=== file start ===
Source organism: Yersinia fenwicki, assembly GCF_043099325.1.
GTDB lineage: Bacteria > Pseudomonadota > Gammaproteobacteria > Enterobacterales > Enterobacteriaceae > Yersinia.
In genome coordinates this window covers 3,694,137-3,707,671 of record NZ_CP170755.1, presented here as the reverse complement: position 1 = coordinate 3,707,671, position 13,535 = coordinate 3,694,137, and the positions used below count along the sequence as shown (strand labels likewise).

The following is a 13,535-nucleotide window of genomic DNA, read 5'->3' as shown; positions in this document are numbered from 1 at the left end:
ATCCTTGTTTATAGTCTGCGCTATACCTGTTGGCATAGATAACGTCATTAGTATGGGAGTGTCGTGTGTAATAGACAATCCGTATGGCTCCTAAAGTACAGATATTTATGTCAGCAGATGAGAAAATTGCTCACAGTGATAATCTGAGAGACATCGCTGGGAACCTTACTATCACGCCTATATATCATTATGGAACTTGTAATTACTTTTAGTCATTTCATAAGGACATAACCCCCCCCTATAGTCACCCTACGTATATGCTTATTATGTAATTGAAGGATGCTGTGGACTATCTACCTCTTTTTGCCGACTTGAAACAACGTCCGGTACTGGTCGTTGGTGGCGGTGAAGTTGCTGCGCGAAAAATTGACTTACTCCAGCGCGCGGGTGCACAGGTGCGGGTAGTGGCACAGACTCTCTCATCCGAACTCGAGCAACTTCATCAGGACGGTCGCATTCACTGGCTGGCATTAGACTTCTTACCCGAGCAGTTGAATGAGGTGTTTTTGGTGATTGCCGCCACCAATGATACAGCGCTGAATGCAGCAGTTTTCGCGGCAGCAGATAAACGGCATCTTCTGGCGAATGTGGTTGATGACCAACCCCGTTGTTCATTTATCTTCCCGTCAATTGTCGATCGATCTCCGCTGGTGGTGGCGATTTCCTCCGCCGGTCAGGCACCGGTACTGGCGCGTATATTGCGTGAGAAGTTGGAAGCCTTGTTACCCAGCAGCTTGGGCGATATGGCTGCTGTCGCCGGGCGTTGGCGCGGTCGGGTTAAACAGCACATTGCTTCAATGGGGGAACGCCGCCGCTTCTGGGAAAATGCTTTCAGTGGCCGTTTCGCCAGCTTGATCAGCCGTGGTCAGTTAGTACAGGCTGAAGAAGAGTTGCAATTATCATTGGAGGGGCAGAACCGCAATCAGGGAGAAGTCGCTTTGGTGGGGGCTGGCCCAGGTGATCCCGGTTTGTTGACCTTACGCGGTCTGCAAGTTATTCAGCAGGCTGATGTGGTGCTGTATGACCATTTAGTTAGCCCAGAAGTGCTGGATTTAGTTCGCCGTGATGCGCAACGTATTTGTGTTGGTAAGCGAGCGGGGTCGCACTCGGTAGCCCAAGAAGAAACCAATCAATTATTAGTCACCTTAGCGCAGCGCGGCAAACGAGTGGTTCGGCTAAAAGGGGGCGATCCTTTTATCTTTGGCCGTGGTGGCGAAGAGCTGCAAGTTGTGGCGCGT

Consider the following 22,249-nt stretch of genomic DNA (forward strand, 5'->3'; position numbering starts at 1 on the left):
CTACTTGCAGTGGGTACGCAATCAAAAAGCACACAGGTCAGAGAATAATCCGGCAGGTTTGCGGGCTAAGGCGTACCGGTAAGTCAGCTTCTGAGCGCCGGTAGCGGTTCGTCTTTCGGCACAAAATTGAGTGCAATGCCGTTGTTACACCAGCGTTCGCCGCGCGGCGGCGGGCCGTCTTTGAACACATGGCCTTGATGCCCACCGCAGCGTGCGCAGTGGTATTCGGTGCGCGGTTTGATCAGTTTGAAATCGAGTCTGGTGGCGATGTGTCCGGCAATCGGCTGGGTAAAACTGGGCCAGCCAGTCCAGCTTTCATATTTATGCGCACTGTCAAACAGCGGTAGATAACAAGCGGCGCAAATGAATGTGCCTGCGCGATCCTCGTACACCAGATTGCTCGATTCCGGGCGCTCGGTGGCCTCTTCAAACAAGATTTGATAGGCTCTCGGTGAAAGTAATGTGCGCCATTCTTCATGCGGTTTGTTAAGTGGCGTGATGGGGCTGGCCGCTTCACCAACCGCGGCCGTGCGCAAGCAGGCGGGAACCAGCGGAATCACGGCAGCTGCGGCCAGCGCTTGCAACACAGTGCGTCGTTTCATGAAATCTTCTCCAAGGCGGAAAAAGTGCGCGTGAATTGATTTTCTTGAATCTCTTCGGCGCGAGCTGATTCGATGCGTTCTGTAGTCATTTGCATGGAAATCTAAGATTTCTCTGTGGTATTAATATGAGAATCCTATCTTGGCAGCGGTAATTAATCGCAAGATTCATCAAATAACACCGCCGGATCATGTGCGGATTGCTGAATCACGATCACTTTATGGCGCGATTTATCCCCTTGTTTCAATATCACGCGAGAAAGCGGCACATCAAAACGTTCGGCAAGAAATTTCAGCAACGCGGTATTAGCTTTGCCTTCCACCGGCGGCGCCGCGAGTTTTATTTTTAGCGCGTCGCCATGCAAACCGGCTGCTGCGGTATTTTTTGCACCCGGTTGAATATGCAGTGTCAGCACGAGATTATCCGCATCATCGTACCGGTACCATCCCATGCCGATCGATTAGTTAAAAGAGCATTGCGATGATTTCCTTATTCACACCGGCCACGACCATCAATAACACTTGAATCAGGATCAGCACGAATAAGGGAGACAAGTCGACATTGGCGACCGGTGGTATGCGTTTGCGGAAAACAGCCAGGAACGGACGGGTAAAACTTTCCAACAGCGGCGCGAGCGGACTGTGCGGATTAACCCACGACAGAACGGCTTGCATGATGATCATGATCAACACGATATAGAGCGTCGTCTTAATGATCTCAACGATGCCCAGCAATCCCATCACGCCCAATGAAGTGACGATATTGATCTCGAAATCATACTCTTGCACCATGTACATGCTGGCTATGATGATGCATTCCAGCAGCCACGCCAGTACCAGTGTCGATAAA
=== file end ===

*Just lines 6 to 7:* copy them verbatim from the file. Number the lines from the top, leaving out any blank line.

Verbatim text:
Consider the following 22,249-nt stretch of genomic DNA (forward strand, 5'->3'; position numbering starts at 1 on the left):
CTACTTGCAGTGGGTACGCAATCAAAAAGCACACAGGTCAGAGAATAATCCGGCAGGTTTGCGGGCTAAGGCGTACCGGTAAGTCAGCTTCTGAGCGCCGGTAGCGGTTCGTCTTTCGGCACAAAATTGAGTGCAATGCCGTTGTTACACCAGCGTTCGCCGCGCGGCGGCGGGCCGTCTTTGAACACATGGCCTTGATGCCCACCGCAGCGTGCGCAGTGGTATTCGGTGCGCGGTTTGATCAGTTTGAAATCGAGTCTGGTGGCGATGTGTCCGGCAATCGGCTGGGTAAAACTGGGCCAGCCAGTCCAGCTTTCATATTTATGCGCACTGTCAAACAGCGGTAGATAACAAGCGGCGCAAATGAATGTGCCTGCGCGATCCTCGTACACCAGATTGCTCGATTCCGGGCGCTCGGTGGCCTCTTCAAACAAGATTTGATAGGCTCTCGGTGAAAGTAATGTGCGCCATTCTTCATGCGGTTTGTTAAGTGGCGTGATGGGGCTGGCCGCTTCACCAACCGCGGCCGTGCGCAAGCAGGCGGGAACCAGCGGAATCACGGCAGCTGCGGCCAGCGCTTGCAACACAGTGCGTCGTTTCATGAAATCTTCTCCAAGGCGGAAAAAGTGCGCGTGAATTGATTTTCTTGAATCTCTTCGGCGCGAGCTGATTCGATGCGTTCTGTAGTCATTTGCATGGAAATCTAAGATTTCTCTGTGGTATTAATATGAGAATCCTATCTTGGCAGCGGTAATTAATCGCAAGATTCATCAAATAACACCGCCGGATCATGTGCGGATTGCTGAATCACGATCACTTTATGGCGCGATTTATCCCCTTGTTTCAATATCACGCGAGAAAGCGGCACATCAAAACGTTCGGCAAGAAATTTCAGCAACGCGGTATTAGCTTTGCCTTCCACCGGCGGCGCCGCGAGTTTTATTTTTAGCGCGTCGCCATGCAAACCGGCTGCTGCGGTATTTTTTGCACCCGGTTGAATATGCAGTGTCAGCACGAGATTATCCGCATCATCGTACCGGTACCATCCCATGCCGATCGATTAGTTAAAAGAGCATTGCGATGATTTCCTTATTCACACCGGCCACGACCATCAATAACACTTGAATCAGGATCAGCACGAATAAGGGAGACAAGTCGACATTGGCGACCGGTGGTATGCGTTTGCGGAAAACAGCCAGGAACGGACGGGTAAAACTTTCCAACAGCGGCGCGAGCGGACTGTGCGGATTAACCCACGACAGAACGGCTTGCATGATGATCATGATCAACACGATATAGAGCGTCGTCTTAATGATCTCAACGATGCCCAGCAATCCCATCACGCCCAATGAAGTGACGATATTGATCTCGAAATCATACTCTTGCACCATGTACATGCTGGCTATGATGATGCATTCCAGCAGCCACGCCAGTACCAGTGTCGATAAA